Intestinal obstruction (IO) in pregnancy is rare at 1 in 25001 to 1 in 167092 deliveries with an incidence of 0.001% to 0.003%. Although uncommon, IO in pregnancy carries significant maternal (6%) and fetal (26%) mortality.3 Preterm delivery occurs in ∼45% of the cases.4 Adhesions are the commonest cause of IO in pregnancy and account for more than half the causes found at laparotomy. Other causes include volvulus (23%), intussusception (5%), hernia (3%), carcinoma (1%), appendicitis (1%), and idiopathic “ileus” (8%).3 The incidence and complication rates increase with gestational age, particularly in the third trimester The most common presenting symptoms are abdominal pain (88%), vomiting (67%), examination findings of tenderness (49%) and distension (28%).5 Diagnosis of SBO can be difficult to make as symptoms are often attributed mistakenly to the pregnancy and there can be a reluctance to request plain films owing to the risks of ionising radiation. Both of these factors can lead to a delay in diagnosis and initiating treatment. Previous literature reviews have placed great importance on aggressive management with prompt laparotomy once a diagnosis of SBO has been made, with no role for conservative treatment, part of this argument being that the aetiology of the SBO cannot be determined until a laparotomy has been performed.3, 6 There is no agreed treatment strategy for patients presenting with SBO in pregnancy. Optimal management depends on a number of factors including aetiology of the obstruction and gestational age of the fetus. Perinatal death from hypoxia secondary to maternal hypovolaemia, sepsis, and peritonitis has been reported.
A 30-year-old, primigravida, at 33weeks 4 days of gestation presented to the emergency obstetrics department of Swaroop Rani Nehru Hospital, Prayagraj, Uttar Pradesh, India with a 2-day history of diffuse abdominal pain, distension and obstipation. The patient also reported two episodes of bilious vomiting. She had no history of fever, any urinary symptoms and her pregnancy had been uneventful till date. Past surgical history included a laparotomy for small bowel volvulus 4 years back. There was no significant medical history.
On examination, she was afebrile with normal blood pressure and pulse rate. Abdominal examination revealed epigastric tenderness and abdominal distention, with no signs of guarding or rigidity. The uterus was soft and there were no palpable contractions. Her fetal heart was regular. Laboratory studies showed a Total leucocyte count of 19.56 × 109cells/l, C-Reactive Protein (CRP) was 69 mg/l and haemoglobin was 7.9 g/dl. Her liver function test and kidney function test were within normal limits. The patient underwent a trans-abdominal ultrasound scan showing a single live intrauterine fetus of 33weeks 1 day in longitudinal lie and cephalic presentation with normal placenta, AFI = 9cm and effective fetal birth weight of 2.5kg with dilated small bowel loops.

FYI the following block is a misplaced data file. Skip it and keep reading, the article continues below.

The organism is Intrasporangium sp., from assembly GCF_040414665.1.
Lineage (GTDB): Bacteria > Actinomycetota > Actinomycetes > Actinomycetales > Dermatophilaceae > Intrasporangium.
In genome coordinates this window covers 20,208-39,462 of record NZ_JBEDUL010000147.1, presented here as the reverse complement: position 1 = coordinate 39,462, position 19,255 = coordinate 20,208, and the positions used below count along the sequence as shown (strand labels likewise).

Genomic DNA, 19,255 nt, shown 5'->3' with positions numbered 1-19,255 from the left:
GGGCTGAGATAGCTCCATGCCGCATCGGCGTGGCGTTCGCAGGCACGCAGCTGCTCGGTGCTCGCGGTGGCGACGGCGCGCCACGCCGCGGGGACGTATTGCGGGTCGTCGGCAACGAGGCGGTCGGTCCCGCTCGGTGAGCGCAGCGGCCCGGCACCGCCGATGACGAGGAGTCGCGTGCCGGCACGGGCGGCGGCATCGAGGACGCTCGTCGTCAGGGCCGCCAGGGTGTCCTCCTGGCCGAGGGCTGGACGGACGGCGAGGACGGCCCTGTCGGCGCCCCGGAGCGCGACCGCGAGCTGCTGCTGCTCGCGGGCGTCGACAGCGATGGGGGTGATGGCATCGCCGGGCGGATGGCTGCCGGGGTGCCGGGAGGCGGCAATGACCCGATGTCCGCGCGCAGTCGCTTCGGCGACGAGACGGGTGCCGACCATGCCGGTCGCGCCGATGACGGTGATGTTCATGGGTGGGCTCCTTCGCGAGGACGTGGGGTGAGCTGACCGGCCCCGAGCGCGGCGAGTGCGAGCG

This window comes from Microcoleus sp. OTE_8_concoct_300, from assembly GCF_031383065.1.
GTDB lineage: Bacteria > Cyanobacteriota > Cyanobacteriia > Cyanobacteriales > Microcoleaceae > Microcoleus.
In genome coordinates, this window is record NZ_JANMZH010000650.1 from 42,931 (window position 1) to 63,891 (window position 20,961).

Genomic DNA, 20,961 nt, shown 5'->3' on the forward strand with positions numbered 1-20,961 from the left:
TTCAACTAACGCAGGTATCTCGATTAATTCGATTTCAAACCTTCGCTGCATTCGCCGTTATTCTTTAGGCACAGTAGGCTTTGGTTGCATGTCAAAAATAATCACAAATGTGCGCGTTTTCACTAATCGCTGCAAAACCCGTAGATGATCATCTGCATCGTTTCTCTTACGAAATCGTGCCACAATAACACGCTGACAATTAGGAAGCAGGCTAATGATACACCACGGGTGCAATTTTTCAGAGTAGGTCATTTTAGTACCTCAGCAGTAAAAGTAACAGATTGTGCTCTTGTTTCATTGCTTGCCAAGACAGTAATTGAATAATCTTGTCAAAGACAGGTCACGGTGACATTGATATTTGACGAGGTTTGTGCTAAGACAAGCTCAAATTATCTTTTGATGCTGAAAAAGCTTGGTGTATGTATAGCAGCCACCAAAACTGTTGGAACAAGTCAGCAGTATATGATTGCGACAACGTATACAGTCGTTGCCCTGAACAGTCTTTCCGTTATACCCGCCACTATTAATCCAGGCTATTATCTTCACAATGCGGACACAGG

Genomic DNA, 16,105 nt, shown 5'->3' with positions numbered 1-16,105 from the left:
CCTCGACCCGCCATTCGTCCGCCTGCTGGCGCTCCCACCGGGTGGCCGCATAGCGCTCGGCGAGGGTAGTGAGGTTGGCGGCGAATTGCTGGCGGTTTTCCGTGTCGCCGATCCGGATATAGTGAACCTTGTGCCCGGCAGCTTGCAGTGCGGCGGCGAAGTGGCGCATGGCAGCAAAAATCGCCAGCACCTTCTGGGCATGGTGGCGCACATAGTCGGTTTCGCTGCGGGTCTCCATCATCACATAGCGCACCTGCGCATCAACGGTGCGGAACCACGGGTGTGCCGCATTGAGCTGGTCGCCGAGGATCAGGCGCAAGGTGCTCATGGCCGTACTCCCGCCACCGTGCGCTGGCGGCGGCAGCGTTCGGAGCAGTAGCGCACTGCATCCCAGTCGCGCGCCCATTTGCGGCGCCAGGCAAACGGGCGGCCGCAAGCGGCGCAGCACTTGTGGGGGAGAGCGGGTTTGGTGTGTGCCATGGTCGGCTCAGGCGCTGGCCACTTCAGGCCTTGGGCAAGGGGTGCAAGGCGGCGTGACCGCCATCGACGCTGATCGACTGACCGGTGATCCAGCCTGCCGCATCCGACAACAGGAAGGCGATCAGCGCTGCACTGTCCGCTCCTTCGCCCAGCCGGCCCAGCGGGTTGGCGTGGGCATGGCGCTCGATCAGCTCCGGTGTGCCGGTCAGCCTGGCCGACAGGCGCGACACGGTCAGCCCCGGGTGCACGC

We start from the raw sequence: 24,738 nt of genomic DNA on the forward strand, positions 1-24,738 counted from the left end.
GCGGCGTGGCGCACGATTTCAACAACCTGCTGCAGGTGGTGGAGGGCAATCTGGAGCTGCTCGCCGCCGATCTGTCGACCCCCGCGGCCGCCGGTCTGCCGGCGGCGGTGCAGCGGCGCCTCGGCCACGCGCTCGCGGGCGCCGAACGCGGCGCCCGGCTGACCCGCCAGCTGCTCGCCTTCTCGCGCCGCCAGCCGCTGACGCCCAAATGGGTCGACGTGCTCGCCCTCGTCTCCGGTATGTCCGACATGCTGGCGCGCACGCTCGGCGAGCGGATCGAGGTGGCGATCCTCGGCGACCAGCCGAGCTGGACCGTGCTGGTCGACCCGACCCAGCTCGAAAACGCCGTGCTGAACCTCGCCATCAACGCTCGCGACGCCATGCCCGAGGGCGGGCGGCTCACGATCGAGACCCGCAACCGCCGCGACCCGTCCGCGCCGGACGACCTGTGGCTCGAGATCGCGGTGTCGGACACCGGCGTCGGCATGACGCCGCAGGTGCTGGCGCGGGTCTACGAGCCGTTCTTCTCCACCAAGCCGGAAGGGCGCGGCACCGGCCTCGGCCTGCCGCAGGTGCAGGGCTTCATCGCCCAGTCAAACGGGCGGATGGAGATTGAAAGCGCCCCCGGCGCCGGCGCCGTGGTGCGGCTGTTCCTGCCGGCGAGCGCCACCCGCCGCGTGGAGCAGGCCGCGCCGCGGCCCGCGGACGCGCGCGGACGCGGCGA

Urgent surgery consultation was done and a provisional diagnosis of possible SBO was made. She was managed conservatively and commenced on IV fluids, antiemetics, antispasmodics, antibiotics and nasogastric tube was inserted which gave symptomatic relief. Fetal lung maturation was induced with dexamethasone. Over next 48 hours, her symptoms worsened with increasing abdominal pain, distention, bilious vomiting and high volumes of nasogastric aspirate. Fetal bradycardia was also noted. The decision of emergency caesarean section was taken and a 2.5kg healthy female baby was delivered. Surgical opinion was sought intraoperatively.
On examining the bowel, there were several small bowel loops adherent to one another and adhesiolysis was done. High grade SBO approximately 12–15cm from the ileocaecal valve with proximal small bowel dilatation and collapsed distal ileum was. Signs of impending perforation were demonstrated by multiple serosal tears in conjunction with areas of necrosis. Segmental resection and anastomosis with appendicectomy was done. One unit of packed RBC was transfused per-operatively. Postoperatively she recovered well and the mother and the baby were discharged on 10th day in satisfactory condition.
Diagnosis of SBO can be difficult to make as symptoms are often attributed mistakenly to pregnancy and there can be a reluctance to request plain films owing to the risks of ionising radiation. Both of these factors can lead to a delay in diagnosis and initiating treatment. Clinical suspicion is vital and joint management between surgeons and obstetricians is crucial. In 2013 the American College of Radiology concluded that present data have not documented conclusively any deleterious effects of MRI exposure on the developing fetus, with no special considerations being recommended for any trimester of pregnancy. This makes it a useful tool for imaging the small bowel and diagnosing SBO in pregnancy.7